Every clique infested high school in the country has its stereotypical flocks. You got your jocks, your geeks, snobs, clowns, burnouts, drama queens, and what-have-you. But hiding in there somewhere are always a group of highly adaptable individuals. I like to call them floaters. A floater is equally comfortable playing beer pong with the hockey team as he or she is playing D&D with the nerds.
Ruddy Turnstones are the floaters of the wading scene. They seem to get along with everybody, and nobody seems to mess with them. This short, stocky, tough little bird hangs with the Gulls, Sanderlings, Semipalms, Willet… you name it. Ruddy Turnstone go where they want to go, and do what they want to do, and never seem to disturb any of the birds. That’s why we call them, affectionately, Ruddy Buddies.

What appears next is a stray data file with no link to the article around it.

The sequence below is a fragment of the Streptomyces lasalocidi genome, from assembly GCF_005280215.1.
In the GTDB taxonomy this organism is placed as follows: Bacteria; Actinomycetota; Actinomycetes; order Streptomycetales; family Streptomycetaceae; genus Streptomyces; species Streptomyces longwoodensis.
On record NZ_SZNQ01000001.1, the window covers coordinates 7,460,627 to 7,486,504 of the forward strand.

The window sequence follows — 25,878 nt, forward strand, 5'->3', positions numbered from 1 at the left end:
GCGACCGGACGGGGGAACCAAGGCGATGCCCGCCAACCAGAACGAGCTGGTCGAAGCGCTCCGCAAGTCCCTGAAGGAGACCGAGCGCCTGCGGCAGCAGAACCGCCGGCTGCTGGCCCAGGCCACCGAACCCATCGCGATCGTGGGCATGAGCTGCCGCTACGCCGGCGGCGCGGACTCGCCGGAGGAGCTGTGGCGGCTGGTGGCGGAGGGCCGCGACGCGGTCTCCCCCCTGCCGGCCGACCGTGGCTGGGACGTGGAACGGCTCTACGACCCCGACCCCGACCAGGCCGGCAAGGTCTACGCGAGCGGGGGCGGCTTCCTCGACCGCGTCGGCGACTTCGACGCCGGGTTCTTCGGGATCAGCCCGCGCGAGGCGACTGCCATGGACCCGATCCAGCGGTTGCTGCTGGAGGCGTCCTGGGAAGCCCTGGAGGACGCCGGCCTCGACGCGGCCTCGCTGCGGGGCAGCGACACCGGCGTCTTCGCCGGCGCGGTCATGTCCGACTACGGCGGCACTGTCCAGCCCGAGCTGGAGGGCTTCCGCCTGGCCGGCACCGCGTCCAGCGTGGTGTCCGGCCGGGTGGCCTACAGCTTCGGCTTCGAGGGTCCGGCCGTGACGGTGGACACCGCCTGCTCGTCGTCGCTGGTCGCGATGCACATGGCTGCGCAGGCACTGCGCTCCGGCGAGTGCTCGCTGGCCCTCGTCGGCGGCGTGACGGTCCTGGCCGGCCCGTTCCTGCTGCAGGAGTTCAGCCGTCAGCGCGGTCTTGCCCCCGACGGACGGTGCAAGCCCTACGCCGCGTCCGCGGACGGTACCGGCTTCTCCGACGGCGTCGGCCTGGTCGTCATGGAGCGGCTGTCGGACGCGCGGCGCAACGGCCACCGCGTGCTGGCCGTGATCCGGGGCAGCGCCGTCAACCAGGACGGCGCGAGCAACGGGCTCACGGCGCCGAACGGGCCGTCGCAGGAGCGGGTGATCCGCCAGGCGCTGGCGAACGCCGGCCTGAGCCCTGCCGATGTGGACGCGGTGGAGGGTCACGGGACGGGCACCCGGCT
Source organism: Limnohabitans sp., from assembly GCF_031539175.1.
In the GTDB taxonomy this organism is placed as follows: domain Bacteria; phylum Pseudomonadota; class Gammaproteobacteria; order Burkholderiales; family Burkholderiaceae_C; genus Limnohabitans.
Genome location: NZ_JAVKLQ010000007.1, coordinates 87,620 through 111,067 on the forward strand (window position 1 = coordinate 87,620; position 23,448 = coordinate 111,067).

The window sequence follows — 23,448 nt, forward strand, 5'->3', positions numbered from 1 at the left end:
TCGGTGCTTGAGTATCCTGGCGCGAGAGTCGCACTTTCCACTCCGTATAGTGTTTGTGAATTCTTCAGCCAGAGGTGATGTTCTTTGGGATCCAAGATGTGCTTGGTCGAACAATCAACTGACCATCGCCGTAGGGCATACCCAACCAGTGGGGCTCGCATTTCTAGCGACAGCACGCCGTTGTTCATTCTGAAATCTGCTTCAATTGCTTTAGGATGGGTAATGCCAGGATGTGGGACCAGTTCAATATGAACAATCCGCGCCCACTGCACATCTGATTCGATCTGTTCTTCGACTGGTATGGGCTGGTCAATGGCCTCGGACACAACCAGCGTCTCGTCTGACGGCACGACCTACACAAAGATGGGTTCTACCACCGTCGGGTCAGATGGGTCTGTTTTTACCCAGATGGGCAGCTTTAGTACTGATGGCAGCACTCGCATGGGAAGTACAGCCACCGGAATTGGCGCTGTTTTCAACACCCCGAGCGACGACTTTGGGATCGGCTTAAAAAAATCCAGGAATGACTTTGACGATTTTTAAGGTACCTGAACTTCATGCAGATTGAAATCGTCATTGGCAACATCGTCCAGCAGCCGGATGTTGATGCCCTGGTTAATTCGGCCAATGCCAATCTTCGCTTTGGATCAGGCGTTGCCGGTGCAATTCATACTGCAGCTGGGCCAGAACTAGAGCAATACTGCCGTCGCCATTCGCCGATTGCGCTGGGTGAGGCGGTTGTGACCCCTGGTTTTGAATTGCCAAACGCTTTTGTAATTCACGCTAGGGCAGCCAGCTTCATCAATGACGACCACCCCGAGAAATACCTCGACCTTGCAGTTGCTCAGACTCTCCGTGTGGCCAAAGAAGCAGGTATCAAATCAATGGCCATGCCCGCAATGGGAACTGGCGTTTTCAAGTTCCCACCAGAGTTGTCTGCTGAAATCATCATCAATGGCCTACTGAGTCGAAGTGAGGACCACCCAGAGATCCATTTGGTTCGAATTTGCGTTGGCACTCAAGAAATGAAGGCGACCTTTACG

I’ve long planned to collect photos of Ruddy Turnstone hanging with as many different birds as I could. Alas, it has never happened. But one photo has been sitting on my desktop for the last month and it’s time to post it.
Here’s the story. At the BL inlet, a Herring Gull had caught a crab and was sharing it with her young one. But this was back in late August when all the gulls were coming to the beach with their Cheezitz (TM) to teach them the finer points in raiding your camp. The scene was packed and fiercely competitive. Suddenly, a Black Back Gull, the King of the Beach, arrived and hijacked the crab violently from the mama gull and her baby. Smelling weakness, all kinds of Gulls gathered and fights broke out everywhere. The Black Back fully beat down at least 5 other Gulls defending his stolen crab.
But also attracted to the action was a Ruddy Turnstone. Amidst the violence & chaos, this free roaming little floater just walked right under the Black Back and started nom noming on the crab with him. The Black Back simply looked down, said “Oh, hey Ruddy Buddy” and continued.
This photo exemplifies the like-ability and friendly-osity of the Ruddy Turnstone more than any other I can think of.